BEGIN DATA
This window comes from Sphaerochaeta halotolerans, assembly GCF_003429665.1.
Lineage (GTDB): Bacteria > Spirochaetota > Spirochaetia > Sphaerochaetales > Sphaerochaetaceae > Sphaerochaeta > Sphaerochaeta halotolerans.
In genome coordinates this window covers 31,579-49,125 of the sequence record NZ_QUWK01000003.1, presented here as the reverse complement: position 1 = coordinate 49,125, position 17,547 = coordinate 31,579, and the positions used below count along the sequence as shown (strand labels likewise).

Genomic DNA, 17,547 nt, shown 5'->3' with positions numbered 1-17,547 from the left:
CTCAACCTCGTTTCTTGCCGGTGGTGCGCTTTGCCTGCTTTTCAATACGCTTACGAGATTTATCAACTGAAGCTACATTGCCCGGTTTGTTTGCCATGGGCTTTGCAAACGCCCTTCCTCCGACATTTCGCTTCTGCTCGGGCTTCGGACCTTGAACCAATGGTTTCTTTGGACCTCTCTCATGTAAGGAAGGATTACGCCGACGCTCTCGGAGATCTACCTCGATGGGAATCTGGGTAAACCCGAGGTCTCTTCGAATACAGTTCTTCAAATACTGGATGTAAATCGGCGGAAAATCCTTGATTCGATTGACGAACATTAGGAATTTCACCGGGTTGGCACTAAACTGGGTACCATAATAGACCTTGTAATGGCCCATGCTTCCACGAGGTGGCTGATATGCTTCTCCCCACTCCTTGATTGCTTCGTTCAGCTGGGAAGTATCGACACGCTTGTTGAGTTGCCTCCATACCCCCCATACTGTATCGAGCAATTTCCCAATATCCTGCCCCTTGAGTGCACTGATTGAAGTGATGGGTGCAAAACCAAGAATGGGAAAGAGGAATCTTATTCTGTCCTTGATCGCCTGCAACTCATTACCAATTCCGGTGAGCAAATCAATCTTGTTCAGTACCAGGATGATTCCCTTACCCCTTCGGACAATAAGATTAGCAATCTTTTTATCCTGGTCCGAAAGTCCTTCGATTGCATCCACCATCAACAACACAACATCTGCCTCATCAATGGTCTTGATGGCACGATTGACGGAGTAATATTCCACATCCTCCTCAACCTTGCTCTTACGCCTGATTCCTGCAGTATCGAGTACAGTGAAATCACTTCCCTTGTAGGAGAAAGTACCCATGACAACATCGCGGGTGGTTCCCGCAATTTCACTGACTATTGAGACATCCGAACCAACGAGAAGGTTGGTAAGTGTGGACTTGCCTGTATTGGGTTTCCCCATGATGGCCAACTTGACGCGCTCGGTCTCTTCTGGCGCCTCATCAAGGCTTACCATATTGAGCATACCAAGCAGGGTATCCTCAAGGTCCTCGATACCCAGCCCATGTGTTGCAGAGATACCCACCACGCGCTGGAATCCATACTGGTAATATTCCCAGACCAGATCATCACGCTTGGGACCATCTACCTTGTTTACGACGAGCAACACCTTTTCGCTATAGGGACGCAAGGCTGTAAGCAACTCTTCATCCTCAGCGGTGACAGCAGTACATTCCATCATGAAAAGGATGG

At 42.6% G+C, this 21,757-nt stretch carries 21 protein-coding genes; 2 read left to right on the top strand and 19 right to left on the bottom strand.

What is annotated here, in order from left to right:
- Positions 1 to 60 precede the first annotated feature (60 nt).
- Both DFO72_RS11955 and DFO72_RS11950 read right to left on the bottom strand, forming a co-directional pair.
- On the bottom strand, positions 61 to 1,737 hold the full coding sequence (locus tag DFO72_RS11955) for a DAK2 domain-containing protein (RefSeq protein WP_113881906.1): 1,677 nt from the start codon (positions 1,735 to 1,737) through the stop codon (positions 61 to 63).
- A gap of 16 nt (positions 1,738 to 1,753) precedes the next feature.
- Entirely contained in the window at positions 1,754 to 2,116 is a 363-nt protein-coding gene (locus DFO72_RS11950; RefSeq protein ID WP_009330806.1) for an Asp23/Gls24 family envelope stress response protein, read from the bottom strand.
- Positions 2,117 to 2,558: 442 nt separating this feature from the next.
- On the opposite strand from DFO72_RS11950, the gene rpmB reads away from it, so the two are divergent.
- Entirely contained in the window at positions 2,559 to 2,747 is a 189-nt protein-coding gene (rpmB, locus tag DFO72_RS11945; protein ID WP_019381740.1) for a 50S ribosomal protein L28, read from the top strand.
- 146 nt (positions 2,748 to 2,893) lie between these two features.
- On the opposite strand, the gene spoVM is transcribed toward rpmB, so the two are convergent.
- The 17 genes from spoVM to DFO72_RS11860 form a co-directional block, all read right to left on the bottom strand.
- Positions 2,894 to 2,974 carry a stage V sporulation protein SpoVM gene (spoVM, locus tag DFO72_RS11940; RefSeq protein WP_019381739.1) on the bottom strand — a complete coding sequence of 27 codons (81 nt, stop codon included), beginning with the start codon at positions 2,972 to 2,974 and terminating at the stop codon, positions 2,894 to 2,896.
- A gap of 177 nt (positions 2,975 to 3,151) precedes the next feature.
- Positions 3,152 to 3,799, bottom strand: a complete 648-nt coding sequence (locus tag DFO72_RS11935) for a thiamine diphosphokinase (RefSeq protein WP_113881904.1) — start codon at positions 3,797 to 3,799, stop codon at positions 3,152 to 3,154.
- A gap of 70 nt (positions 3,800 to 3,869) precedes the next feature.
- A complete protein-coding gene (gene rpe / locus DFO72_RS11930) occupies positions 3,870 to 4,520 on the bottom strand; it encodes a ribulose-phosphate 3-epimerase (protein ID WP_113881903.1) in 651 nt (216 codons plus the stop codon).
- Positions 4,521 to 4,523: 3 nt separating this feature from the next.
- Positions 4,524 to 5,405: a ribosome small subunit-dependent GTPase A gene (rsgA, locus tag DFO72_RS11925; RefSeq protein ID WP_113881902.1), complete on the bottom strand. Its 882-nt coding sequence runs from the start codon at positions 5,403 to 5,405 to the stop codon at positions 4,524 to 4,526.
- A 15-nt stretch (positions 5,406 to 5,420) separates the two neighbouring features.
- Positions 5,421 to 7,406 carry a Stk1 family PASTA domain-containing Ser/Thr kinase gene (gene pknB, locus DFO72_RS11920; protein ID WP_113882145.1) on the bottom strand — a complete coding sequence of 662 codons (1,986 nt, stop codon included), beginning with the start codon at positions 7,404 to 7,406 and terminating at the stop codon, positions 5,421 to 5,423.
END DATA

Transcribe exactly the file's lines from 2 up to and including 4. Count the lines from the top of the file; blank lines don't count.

Lineage (GTDB): Bacteria > Spirochaetota > Spirochaetia > Sphaerochaetales > Sphaerochaetaceae > Sphaerochaeta > Sphaerochaeta halotolerans.
In genome coordinates this window covers 31,579-49,125 of the sequence record NZ_QUWK01000003.1, presented here as the reverse complement: position 1 = coordinate 49,125, position 17,547 = coordinate 31,579, and the positions used below count along the sequence as shown (strand labels likewise).

Genomic DNA, 17,547 nt, shown 5'->3' with positions numbered 1-17,547 from the left: